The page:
Mignolo: Romans were imperial, Incas were imperial, Aztecs were imperial, but they were not capitalists; it was a different political and economic configuration. So in the case of race, as we know it today, there were two crucial moments in the sixteenth century. One is religious: the expulsions, we have Christianity and then, we have the “bad guys,” the “wrong” religions, the Jews and Moors. When Covarrubias is talking about the concept of raza, he relates race to horses los caballos, pura raza. And then, he adds: also said of Jews and Moors. That is a kind of one leg. North Africans were not involved in building the colonial matrix of power. They were expelled from it and by it.
When Spain (Castilians and Iberians) comes to America, they have to deal with indigenous population. In the Spaniards’ view, they have no religion. They have to deal with Africans too. And they have no religion either, according to Europeans. They invented Indians (for there were no Indians in America, they were Indigenous, as Indigenous as the non-Arab-Muslims in the Iberian Peninsula who occupied a place similar to the one occupied by Iberians in the New World. Similarly, to the North African buying, selling enslaved people, before 1500, the Chinese made distinctions between the people at the center who made the distinction and people in the margins who were distinguished: those who live in the center and those who live far from the center. The Aztec, the Inca, the Greeks did the same. But the question is that their classification was not related to capitalism.
Racism, as we know it today, is a certain type of classification used to expropriate land and to exploit labor, to turn people into commodities, like slaves, and to reinvest the surplus to increase production of whatever. The most radical difference from previous classifications is that for the first time in the history of human civilizations, human life became dispensable. And that has to do with putting economic benefit first and human lives second. None of the previous civilizations made “inferior” people dispensable; not even the Greeks. What does it mean to be dispensable? It is to turn humans into commodities. Once you use it, you can throw it away and you bring another one. Dispensability of human life is the basic consequence of racism from that point in history until today. This is connected to the question of the nation state: the ones who do not belong within the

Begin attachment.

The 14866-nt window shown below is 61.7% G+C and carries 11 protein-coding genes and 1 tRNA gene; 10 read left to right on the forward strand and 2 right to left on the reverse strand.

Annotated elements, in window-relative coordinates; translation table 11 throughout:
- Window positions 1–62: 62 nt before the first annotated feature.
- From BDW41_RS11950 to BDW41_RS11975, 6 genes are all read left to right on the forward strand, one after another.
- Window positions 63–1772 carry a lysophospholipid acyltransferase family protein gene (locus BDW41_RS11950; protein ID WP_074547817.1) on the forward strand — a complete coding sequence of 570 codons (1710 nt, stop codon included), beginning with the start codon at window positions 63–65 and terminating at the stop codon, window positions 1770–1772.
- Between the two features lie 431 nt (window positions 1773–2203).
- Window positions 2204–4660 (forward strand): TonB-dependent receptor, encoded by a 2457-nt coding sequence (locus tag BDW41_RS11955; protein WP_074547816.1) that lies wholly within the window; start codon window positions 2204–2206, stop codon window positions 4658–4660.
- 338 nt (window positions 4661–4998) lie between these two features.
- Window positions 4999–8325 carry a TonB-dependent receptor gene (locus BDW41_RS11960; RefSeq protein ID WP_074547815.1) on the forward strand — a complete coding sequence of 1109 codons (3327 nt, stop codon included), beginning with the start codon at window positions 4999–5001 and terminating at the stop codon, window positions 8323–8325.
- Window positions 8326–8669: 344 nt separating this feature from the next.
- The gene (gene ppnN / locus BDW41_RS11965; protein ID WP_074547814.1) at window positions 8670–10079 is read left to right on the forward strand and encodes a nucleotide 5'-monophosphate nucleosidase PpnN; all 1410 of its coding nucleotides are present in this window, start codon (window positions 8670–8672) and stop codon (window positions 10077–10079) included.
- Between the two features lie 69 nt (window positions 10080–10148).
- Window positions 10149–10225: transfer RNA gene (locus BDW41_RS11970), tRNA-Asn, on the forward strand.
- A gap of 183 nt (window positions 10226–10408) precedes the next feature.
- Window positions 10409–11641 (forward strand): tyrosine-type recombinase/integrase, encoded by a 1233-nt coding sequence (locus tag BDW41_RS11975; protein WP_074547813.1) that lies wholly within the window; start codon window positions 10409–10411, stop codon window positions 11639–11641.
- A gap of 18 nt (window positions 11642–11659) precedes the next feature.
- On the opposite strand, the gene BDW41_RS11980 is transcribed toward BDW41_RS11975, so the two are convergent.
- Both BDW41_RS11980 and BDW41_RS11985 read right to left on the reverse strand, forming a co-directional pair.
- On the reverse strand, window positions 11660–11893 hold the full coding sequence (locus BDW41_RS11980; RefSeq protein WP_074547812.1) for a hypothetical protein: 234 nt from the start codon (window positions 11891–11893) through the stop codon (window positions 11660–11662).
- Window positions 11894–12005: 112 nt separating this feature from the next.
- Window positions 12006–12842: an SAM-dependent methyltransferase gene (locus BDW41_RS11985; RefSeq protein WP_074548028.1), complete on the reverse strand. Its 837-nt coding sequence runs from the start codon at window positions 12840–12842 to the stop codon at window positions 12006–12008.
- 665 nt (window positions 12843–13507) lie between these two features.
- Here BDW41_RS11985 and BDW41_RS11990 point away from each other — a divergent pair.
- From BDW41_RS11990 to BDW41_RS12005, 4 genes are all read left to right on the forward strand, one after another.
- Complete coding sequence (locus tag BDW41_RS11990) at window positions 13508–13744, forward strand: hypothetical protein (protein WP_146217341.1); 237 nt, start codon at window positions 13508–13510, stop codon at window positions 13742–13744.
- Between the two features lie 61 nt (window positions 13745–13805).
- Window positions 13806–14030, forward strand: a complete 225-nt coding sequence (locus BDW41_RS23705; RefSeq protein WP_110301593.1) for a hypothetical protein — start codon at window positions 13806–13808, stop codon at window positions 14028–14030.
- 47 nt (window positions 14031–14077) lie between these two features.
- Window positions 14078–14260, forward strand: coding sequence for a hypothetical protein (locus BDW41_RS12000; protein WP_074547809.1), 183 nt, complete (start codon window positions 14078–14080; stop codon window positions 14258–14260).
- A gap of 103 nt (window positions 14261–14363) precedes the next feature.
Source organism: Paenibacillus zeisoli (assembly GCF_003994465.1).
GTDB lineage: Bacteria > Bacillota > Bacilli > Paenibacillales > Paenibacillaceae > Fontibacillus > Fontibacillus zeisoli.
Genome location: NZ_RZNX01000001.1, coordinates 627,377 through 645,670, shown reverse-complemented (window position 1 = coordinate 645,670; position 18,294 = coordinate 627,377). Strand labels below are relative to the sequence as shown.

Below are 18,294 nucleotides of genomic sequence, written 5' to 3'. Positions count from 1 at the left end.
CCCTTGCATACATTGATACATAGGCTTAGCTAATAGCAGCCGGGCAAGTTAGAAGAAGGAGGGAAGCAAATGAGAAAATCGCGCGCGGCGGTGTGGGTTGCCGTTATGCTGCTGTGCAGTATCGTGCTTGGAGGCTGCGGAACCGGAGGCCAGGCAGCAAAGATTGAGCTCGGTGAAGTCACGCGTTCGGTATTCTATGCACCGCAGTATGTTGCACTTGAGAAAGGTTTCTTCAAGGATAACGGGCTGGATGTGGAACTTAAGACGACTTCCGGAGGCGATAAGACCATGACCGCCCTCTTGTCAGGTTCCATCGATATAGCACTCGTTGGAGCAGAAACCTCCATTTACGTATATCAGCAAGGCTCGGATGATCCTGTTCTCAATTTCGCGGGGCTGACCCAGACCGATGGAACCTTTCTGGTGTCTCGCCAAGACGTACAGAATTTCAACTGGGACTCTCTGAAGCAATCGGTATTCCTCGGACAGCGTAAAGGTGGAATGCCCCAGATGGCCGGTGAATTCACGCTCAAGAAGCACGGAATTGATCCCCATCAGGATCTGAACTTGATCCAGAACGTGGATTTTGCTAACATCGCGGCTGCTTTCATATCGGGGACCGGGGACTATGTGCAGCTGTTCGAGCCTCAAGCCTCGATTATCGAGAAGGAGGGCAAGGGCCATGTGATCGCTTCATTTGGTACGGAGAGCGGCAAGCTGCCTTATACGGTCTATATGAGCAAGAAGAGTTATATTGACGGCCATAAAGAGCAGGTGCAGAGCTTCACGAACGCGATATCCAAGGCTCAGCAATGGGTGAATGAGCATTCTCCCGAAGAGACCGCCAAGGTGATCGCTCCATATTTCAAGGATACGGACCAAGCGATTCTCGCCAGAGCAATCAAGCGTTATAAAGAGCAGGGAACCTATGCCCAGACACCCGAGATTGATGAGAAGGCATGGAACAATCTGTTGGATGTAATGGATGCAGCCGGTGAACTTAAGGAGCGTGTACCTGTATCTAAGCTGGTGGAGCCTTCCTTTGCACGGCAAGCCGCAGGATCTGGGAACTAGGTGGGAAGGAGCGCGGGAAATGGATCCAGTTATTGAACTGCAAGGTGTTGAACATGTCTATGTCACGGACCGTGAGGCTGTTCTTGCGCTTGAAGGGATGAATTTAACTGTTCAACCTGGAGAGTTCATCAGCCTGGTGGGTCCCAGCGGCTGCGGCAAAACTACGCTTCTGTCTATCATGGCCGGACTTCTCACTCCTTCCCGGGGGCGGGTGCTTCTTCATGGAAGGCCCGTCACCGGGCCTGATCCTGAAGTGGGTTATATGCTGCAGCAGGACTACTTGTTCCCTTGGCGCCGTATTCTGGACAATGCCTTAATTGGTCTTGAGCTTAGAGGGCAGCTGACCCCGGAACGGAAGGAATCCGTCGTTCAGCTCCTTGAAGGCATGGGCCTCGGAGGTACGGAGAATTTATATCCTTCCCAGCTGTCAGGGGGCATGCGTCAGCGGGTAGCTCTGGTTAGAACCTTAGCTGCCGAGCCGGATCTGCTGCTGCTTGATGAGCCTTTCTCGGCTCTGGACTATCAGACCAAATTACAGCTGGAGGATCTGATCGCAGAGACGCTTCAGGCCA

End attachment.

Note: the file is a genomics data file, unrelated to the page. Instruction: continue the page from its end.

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nation are not considered human beings; the rest are dispensable life. You see how dispensable life is linked to racism and to the historical foundation of capitalism, on the one hand. And, on the other hand, the emergence of the modern, secular, and bourgeois nation-state makes non-nationals bare life. Hannah Arendt and Giorgio Agamben called the consequences of legal State politics of extermination “naked life” or“bare life.” This is different to enslavement. The purpose of enslavement was not to exterminate people. On the contrary, people were needed for labor exploitation and for buying and selling “commodities.” You have these two parallel histories of the economy and the State. The first makes life dispensable by commodification and labor exploitation, and the other makes live dispensable by extermination of non-nationals. Two crucial elements in the formation of the colonial matrix of power: racism connected to the economy (slavery) and racism connected to the State (genocides of different configurations).